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  • Northside West

Stones’ gig sparks fury

Wednesday, 7th March, 2018 8:00am
Stones’ gig sparks fury

The Rolling Stones are hoping permission is granted for the Croke Park gig, which kicks off their European tour.

Stones’ gig sparks fury

The Rolling Stones are hoping permission is granted for the Croke Park gig, which kicks off their European tour.

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RESIDENTS in Drumcondra are preparing for yet another battle to prevent a high profile concert taking place in Croke Park.

An estimated 150 residents turned up for a public meeting last week to discuss the recent announcement that The Rolling Stones are pencilled in to play the stadium on May 17.

The meeting was called by Clonliffe and Croke Park Area Residents' Association (C&CPARA), which represents locals who live within the cordon-off area around Croke Park.

The C&CPARA encouraged residents to submit objections to the application for an event licence for the gig submitted to Dublin City Council on behalf of Aiken Promotions.

Under planning permission for the redevelopment of Croke Park in 1992, An Bord Pleanála determined that there should be a maximum of three special events or concerts a year in Croke Park.

Tickets are already on sale for three concerts in Croke Park in 2018 with Taylor Swift playing two dates in June and Michael Bublé performing once in July.

However, following the Garth Brooks fiasco in 2014 when an application to hold five gigs caused a major national controversy, chief executive officer of Dublin City Council, Owen Keegan, said “an additional concert would not be considered a significant breach of the original permission”.

But Pat Gates, chairperson of C&CPARA, says locals are adamant that no more than three events should be allowed.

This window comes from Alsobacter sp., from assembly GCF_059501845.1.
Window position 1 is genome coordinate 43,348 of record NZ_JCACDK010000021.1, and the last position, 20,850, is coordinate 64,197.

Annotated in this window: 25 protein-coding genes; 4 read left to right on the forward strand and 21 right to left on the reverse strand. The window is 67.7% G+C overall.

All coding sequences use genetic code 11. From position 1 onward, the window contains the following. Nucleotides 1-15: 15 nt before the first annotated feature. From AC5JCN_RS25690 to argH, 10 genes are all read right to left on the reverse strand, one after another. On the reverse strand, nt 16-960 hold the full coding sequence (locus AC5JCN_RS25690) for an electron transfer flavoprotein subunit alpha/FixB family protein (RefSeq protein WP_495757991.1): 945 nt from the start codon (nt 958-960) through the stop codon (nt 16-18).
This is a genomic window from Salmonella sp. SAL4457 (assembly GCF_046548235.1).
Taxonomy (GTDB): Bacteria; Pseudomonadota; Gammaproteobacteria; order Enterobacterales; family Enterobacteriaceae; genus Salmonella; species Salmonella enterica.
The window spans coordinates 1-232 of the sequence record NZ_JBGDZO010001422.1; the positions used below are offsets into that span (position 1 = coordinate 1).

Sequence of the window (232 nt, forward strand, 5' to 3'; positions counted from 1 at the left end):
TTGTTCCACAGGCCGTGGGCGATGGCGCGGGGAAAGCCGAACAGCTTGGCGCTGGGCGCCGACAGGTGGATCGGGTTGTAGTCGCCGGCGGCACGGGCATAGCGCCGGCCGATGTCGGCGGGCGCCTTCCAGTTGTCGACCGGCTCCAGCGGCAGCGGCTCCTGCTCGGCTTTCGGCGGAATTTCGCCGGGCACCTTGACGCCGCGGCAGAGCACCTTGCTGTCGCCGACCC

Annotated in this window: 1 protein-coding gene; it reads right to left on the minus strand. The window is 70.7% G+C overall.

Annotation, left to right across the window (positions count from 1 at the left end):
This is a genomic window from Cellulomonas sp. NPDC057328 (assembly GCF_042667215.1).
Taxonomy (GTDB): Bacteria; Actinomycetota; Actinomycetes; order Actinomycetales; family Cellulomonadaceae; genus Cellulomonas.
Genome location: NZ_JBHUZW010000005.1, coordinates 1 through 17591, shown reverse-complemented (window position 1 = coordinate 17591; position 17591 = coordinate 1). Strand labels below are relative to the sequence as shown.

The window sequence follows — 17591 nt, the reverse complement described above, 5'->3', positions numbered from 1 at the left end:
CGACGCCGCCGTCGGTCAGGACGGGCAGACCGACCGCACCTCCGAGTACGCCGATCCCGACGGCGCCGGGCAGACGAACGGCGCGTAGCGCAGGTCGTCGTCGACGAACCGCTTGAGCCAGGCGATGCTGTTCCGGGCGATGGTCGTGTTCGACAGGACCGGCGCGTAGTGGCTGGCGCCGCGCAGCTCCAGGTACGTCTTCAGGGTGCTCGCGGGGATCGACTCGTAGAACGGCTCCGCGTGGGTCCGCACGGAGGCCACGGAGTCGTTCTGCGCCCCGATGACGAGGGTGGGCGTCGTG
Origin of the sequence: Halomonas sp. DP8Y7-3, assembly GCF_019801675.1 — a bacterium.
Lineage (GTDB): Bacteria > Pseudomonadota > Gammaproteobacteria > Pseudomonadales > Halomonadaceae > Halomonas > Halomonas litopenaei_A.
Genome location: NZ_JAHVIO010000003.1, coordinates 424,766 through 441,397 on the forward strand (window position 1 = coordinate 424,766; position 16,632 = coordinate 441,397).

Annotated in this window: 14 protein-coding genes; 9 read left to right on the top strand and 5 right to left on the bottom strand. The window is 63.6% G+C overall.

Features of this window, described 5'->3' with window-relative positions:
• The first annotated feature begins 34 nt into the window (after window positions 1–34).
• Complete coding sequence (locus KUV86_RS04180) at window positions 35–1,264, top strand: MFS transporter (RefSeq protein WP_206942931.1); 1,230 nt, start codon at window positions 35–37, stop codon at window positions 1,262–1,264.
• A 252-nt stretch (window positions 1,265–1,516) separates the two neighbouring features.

"Our position has been consistent and clear,” he said.

“Three concerts is the maximum number of concerts allowed under planning permission granted by An Bord Pleanála – this cap should be respected.

“The reason for the cap is to maintain a reasonable quality of life for those who live in this part of the city and the amenities of the area.”

Colm Stephens, PRO of the residents' association, outlined what it’s like in the area when a concert is held.

"Living next to Croke Park during a concert is like living next to nightclub with 80,000 people in it,” he said.

“On top of that, there will be 18 continuous days, including weekends, of construction work between the hours of 8am and as late as 1am before and after the concert.

“The resulting noise and disruption is an unacceptable intrusion into ordinary people’s lives and is made worse by the fact that this concert is planned for a school night when many young people are preparing for Leaving and Junior Cert or college exams.

“The traffic plan for the concert calls for the closing of various roads on a weekday. 

“Some of these are roads that are important as commuter routes and they want to close them during the rush hour leading on to the day of the concert – a large portion of the north side of the city is going to come to a standstill if this concert goes ahead.”

Tickets for the Croke Park gig, which kicks off the Rolling Stones’ ‘No Filters’ tour in Europe, are planned to go on sale on Friday, March 23, subject to a successful licence application. 

“We are looking forward to getting back onstage in the summer and playing to fans in the UK and Ireland,” said lead singer Mick Jagger.

“It’s always exhilarating going to cities we haven’t played for quite a while.”

The Rolling Stones first played in Dublin back in January 1965 when they performed two gigs at the Adelphi Theatre.

They returned later that year in September to play another two shows at the same venue.

By the time they returned to Ireland more than a decade and a half later in 1982, the Stones were established as one of the biggest bands in the world.

An estimated 70,000 fans packed into the grounds of Slane Castle after paying £12 each for a ticket to see them play in glorious sunshine.

They returned to Slane again in August 2007 for what many believe was their best performance in Ireland.

The Rolling Stones are hoping permission is granted for the Croke Park gig, which  kicks off their European tour.

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